The Smart Agriculture Project has been supported in Mauritius since June 2018 to assist planters in adopting more climate smart agriculture practices, reducing the use of chemicals to a reasonable level while proposing sustainable alternatives to be economically viable in the long run. The project has already achieved the following objectives :
- A reduction in the use of pesticides
- An increase in the use of biopesticides
- A reduction of crop yield loss
- An increase in the shelf life of agricultural products
- The safeguard of productivity levels and revenues for planters.
This will contribute to less polluted soils, healthier agricultural products for consumers and a more resilient agriculture system as well as enhanced food security.
Agriculture contributes towards climate change through greenhouse gas emissions. As a response to reducing GHG, the Smart Agriculture project will aim to adopt climate smart agriculture practices and thus contributes to to Mauritius Nationally Determined Contribution presented before the UNFCC. Besides, it is in line with the EU Green Deal and ‘Farm to Fork’ and Biodiversity’ strategies.
People are increasingly becoming aware of the excessive use of pesticides, which is now becoming a concern for both the public and consumers. Environmental organizations are actively trying to comprehend the scope of this issue and provide solutions.
In today’s industrialized world, where quick results are prioritized, pesticides are commonly used to control pests like fungus, harmful insects, animals, and weeds. However, in response to global awareness, local agricultural practices are slowly introducing alternatives to chemicals. Using chemicals as the sole solution for pests has become a serious problem, as they are excessively applied, posing threats to biodiversity and human health. While these products can help limit crop damage, they are hazardous chemicals designed to poison and eliminate pests. Consequently, uncontrolled usage can lead to soil, groundwater, and air contamination, endangering biodiversity and ecosystems.
For many enterprises and individuals, agricultural production is the primary source of income. It’s essential to remember that Mauritius’ economy is partially reliant on agriculture. With the recent crisis, food security and, more importantly, food sovereignty are increasingly viewed as tools for resilience during economic challenges.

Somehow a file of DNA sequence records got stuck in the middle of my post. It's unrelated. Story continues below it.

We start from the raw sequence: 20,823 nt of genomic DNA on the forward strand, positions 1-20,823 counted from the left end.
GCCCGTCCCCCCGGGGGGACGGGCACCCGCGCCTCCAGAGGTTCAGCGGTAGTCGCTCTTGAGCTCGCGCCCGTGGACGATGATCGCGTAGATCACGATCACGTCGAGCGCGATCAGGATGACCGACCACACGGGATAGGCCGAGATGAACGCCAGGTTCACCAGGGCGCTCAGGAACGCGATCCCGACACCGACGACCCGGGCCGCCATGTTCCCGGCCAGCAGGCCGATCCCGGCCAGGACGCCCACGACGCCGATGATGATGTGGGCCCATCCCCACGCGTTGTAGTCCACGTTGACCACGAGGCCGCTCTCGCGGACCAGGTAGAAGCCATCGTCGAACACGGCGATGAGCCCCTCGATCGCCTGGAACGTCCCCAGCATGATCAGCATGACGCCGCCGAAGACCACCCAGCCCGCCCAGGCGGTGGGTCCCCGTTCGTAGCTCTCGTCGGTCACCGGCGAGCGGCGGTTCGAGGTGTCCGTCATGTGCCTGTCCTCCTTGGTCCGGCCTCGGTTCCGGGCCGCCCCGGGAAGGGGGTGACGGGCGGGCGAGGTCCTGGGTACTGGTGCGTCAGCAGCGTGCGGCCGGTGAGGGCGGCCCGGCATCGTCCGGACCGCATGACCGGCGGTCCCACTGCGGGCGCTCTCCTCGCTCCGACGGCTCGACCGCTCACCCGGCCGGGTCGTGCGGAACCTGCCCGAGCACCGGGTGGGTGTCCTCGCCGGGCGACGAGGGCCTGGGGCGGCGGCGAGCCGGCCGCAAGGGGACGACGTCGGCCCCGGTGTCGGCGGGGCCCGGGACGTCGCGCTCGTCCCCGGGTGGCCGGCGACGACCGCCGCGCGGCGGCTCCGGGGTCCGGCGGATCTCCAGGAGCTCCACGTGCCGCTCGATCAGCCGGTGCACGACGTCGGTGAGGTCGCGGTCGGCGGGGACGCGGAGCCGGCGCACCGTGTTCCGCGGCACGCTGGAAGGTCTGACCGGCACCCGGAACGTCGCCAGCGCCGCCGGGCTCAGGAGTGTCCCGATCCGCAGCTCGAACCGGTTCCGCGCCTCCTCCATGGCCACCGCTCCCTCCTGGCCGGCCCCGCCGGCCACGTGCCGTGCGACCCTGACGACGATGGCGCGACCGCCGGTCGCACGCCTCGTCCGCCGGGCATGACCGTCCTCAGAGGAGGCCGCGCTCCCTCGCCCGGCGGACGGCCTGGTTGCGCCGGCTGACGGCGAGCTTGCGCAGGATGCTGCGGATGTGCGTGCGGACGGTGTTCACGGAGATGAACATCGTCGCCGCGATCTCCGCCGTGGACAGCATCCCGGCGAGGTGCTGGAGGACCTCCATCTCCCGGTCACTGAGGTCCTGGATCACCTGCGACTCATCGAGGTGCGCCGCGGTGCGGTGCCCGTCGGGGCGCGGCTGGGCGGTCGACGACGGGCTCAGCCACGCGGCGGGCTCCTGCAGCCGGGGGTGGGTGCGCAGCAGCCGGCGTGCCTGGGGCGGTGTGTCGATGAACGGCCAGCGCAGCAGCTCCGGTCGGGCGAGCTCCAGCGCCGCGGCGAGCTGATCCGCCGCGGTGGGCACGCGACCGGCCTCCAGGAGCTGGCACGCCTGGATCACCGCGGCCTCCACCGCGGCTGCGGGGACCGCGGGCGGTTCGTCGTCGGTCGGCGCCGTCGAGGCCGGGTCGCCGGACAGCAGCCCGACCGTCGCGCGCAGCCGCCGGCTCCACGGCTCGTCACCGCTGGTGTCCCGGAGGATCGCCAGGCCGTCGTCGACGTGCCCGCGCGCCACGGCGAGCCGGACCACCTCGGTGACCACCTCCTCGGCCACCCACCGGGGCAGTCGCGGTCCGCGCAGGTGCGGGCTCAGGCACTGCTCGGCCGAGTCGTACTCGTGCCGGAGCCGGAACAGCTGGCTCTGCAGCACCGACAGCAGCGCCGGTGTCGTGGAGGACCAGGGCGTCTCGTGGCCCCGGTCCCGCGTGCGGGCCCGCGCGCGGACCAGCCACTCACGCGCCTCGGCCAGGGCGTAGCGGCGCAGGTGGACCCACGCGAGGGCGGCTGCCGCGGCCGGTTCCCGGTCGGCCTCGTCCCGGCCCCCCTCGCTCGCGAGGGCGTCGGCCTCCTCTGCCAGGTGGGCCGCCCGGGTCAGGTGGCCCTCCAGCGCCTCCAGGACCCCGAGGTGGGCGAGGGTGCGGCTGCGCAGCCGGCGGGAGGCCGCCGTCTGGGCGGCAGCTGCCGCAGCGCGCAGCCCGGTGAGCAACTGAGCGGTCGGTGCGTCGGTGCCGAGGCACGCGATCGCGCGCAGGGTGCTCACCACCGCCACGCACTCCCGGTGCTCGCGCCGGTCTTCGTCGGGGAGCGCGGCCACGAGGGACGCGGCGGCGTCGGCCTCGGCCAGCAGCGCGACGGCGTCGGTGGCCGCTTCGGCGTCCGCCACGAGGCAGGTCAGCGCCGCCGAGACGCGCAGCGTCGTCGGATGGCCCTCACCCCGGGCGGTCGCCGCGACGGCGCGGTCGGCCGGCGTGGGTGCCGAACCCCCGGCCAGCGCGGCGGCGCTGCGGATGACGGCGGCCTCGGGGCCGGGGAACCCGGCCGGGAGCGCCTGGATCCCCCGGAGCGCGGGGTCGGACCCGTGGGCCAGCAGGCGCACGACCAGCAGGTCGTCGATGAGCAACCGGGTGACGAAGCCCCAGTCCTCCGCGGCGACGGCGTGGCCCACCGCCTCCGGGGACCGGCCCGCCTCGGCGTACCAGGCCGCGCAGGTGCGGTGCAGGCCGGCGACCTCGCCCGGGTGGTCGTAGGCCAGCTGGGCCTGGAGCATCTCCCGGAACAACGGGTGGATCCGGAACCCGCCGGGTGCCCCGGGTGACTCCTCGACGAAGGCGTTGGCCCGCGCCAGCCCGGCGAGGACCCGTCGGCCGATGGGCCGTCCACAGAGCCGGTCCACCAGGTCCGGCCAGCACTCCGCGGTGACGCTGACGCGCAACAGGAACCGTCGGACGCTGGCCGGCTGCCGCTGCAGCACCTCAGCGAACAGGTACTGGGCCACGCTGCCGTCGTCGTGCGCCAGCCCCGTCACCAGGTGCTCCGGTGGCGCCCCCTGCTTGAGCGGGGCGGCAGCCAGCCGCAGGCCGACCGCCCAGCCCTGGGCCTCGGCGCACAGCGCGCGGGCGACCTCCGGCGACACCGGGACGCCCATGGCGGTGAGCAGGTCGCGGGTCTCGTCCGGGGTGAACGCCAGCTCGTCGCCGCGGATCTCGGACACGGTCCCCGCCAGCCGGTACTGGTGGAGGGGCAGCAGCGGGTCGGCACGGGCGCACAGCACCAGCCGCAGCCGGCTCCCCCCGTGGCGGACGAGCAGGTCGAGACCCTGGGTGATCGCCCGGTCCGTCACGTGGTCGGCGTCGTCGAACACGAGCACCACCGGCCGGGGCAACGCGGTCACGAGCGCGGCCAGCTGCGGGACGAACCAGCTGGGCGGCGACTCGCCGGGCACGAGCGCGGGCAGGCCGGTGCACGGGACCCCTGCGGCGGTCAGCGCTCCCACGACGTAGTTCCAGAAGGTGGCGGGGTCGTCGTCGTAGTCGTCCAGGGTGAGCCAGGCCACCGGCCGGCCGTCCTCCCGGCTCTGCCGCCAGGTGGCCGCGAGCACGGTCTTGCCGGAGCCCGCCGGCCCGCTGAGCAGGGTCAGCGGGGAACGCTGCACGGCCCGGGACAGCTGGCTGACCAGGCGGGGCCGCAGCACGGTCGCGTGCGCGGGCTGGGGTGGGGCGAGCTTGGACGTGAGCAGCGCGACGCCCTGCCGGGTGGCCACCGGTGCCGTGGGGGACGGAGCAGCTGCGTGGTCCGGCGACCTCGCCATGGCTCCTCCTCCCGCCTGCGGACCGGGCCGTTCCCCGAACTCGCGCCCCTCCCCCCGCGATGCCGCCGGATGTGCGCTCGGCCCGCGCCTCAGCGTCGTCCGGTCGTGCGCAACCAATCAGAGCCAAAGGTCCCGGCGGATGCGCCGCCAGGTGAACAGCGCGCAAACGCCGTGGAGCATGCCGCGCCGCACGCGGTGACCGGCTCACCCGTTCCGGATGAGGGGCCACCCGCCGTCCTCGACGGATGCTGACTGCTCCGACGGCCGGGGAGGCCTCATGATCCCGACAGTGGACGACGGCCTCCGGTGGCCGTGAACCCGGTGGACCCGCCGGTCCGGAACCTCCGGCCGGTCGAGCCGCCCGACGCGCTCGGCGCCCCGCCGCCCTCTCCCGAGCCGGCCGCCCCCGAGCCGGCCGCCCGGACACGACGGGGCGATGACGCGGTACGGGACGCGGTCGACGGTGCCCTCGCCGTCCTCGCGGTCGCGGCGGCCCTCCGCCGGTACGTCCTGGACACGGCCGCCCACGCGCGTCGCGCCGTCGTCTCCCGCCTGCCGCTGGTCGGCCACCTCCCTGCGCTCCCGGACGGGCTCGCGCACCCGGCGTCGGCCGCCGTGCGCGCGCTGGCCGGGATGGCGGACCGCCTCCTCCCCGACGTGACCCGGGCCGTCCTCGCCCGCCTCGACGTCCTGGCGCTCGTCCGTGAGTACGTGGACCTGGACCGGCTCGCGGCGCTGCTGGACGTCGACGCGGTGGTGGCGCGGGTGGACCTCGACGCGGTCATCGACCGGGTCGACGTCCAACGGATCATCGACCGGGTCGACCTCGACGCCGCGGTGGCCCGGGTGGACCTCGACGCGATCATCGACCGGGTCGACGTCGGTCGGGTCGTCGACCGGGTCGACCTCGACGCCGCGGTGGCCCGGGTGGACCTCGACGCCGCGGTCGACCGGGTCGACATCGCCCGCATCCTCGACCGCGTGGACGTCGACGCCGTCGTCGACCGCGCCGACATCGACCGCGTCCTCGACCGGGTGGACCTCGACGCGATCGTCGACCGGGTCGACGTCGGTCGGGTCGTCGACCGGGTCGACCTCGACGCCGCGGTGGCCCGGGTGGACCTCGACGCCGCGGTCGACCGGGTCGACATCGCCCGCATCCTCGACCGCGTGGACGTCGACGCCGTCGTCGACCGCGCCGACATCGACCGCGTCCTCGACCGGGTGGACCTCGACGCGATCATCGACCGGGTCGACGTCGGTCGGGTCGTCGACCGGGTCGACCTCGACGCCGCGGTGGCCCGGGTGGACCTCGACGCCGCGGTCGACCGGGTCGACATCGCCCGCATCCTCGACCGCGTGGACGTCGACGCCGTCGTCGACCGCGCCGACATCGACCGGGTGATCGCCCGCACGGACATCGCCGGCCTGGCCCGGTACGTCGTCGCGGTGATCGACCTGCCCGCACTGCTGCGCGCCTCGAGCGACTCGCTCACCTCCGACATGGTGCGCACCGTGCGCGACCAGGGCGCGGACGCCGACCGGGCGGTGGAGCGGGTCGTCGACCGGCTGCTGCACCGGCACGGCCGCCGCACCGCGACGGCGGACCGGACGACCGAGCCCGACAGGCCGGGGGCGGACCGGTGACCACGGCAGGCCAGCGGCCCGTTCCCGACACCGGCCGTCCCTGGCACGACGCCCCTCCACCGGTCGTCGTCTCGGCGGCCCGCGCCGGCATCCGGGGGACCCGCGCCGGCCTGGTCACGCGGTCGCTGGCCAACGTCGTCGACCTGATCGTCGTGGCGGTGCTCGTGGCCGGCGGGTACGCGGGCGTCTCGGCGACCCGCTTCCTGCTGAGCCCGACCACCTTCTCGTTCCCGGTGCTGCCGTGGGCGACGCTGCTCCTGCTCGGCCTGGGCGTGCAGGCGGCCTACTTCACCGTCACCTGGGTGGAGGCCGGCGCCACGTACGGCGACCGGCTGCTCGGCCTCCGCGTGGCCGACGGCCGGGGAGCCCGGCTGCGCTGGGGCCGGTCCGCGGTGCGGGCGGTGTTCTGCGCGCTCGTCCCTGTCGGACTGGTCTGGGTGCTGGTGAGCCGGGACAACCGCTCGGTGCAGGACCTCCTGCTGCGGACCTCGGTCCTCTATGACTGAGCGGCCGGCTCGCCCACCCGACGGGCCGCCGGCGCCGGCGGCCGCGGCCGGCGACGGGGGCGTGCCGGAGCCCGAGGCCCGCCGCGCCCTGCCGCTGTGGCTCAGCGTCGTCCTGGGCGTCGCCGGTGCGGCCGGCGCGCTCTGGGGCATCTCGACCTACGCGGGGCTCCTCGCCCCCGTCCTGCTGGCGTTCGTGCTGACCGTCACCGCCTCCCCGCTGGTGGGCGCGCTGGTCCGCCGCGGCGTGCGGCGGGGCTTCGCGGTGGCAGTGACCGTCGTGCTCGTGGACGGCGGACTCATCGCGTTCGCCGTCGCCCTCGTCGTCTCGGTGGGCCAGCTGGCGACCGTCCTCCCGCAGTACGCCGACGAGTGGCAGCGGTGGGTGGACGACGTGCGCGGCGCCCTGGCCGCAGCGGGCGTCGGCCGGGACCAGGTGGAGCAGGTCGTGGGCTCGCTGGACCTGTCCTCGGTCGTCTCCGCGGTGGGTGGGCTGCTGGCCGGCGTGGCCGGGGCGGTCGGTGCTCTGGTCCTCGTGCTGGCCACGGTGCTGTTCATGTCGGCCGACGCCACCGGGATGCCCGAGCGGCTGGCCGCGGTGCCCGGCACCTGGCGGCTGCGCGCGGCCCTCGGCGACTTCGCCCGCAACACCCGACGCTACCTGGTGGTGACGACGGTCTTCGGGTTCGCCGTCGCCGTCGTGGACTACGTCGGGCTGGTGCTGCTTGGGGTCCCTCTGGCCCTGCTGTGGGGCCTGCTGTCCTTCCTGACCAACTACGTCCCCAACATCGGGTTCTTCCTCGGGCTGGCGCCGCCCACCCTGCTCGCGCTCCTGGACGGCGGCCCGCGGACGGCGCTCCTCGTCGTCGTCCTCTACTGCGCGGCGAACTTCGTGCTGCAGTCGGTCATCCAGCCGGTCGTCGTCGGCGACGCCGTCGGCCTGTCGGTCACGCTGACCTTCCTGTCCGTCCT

The Smart Agriculture project serves as a response to these concerns.
Initiated in 2015 by the Mauritius Chamber of Agriculture, the Smart Agriculture project aims to promote sustainable practices that align food crop production with natural biodiversity.
Financed by partners such as l’Agence Francaise de Développement, the European Union (starting from mid-2018), Région Réunion, France Volontaires, the Mauritius Research and Innovation Council (MRIC), the Food and Agricultural Research and Extension Institute (FAREI), and the Centre de cooperation International en Recherche Agronomique pour le Développement (CIRAD) in Reunion Island, the project seeks to shift growers’ practices and ecosystems towards sustainability. The primary objective is to emphasize the necessity of reducing chemical use to a reasonable level while proposing economically viable, sustainable alternatives. This approach places less strain on the environment and the ecosystem.
Currently collaborating with 13 growers (including 8 small planters and 5 corporate entities), the Smart Agriculture project has allocated approximately 20 hectares of land for implementing innovative agricultural practices. Some growers have already replicated these practices on their remaining land. The Smart Agriculture team guides planters in transitioning from conventional to sustainable practices by introducing agroecological principles. These principles help significantly reduce pesticide usage.
After applying these principles, all beneficiaries have reported comparable productivity levels to those achieved through conventional practices.